Thus, the present invention succeeds in providing a compact, efficient brushless electrical machine whose windings are fully exploited. The principle of the present invention actually was partially disclosed over 100 years ago, by Mordey, in U.S. Pat. No. 437,501. Mordey's electrical generator includes an optionally stationary toroidal inner winding, within which rotates a rotor that includes two projections that sweep past the inner winding, and a toroidal stator winding surrounding and concentric with the inner winding. This idea was not pursued in practice, and was superseded by the generator designs described above, presumably because Mordey's design is a one-phase design, in which, when used as a generator, energy-wasting secondary AC currents are induced in the excitation winding.
The problems addressed herein also have been addressed by Torok in U.S. Pat. No. 5,047,680. Torok's solution, however, requires the use of permanent magnets, and therefore is inherently limited to low power applications. In addition, Torok's permanent magnets are mounted on his stator as circumferential rings that are mutually staggered, whereas his toothed rotor rings, which rotate within the rings of permanent magnets, are mutually aligned, so that when one rotor ring is aligned with the surrounding ring of permanent magnets, thereby being in a position of low reluctance, the other rotor rings are staggered with respect to the rings of permanent magnets that surround them, and are therefore in positions of high reluctance. This reduces the efficiency of Torok's design.
Although inner windings are the preferred mechanism for producing a magnetic field, the scope of the present invention also includes the use of permanent magnets for this purpose. Permanent magnets may be preferred over inner windings for this purpose in low-power applications.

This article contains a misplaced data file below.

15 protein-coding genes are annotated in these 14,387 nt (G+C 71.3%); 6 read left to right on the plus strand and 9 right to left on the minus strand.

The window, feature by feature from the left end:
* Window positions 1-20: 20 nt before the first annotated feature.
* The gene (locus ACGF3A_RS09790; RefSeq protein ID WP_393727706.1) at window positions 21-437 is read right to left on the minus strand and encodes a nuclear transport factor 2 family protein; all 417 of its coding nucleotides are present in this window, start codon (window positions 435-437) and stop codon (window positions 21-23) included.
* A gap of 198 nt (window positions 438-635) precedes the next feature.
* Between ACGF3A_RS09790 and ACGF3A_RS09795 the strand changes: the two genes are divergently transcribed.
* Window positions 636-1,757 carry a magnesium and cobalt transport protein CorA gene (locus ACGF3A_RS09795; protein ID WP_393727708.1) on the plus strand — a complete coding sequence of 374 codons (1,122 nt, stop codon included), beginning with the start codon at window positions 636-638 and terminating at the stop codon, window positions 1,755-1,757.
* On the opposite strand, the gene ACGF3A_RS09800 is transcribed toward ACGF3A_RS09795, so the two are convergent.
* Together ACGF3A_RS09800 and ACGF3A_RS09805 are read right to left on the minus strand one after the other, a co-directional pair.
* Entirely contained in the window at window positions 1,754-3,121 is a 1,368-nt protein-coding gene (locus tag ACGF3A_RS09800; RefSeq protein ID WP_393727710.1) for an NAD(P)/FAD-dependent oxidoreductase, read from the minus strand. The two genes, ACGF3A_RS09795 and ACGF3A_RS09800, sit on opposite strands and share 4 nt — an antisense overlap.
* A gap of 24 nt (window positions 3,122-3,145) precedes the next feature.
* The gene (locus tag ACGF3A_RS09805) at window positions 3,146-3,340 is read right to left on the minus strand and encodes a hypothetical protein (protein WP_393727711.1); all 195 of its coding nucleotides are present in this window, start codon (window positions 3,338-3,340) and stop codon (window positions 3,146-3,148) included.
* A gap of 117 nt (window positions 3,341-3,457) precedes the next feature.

A further advantage of the electrical machine of the present invention over the machine of the prior art is that the stator windings of the present invention require less insulation than the stator windings of the prior art. In a conventional synchronous AC generator, for example, the stator winding is inserted into slots in the stator armature, and must be insulated on all sides from the voltage difference (whatever the output of the generator is) between the winding and the armature. Stator windings of the present invention are wound helically, on the surfaces of the stator armatures, and so must be insulated from the output voltage difference of the generator only on the sides that face the stator armatures. The insulation between lengths of stator winding needs to withstand a much smaller voltage difference, and so may be much thinner than the insulation between the windings and the armature.
The invention is herein described, by way of example only, with reference to the accompanying drawings, wherein:
FIG. 1A (prior art) illustrates the definition of geometric terms used herein;
FIG. 1B (prior art) illustrates the definition of the term "toroidal" as used herein;
FIG. 1C (prior art) illustrates the definition of the term "poloidal" as used herein;
FIG. 2 (prior art) is a schematic cross-section of a synchronous induction machine;
FIG. 3 is an axial cross section of a first embodiment of the present invention;
FIG. 4 is a transverse cross section of the embodiment of FIG. 3;
FIG. 5 is a perspective view of the rotor of the embodiment of FIG. 3;
FIG. 6 is an axial cross section of a variant of the embodiment of FIG. 3;
FIG. 7 is an axial cross section of a second embodiment of the present invention.
The present invention is of a brushless synchronous rotary electrical machine in which the armature and winding geometries are selected to maximize the interaction of the magnetic fields created by the windings. The present invention can be used to generate AC power, or to convert AC power to rotary motion, more efficiently than presently known electrical machines.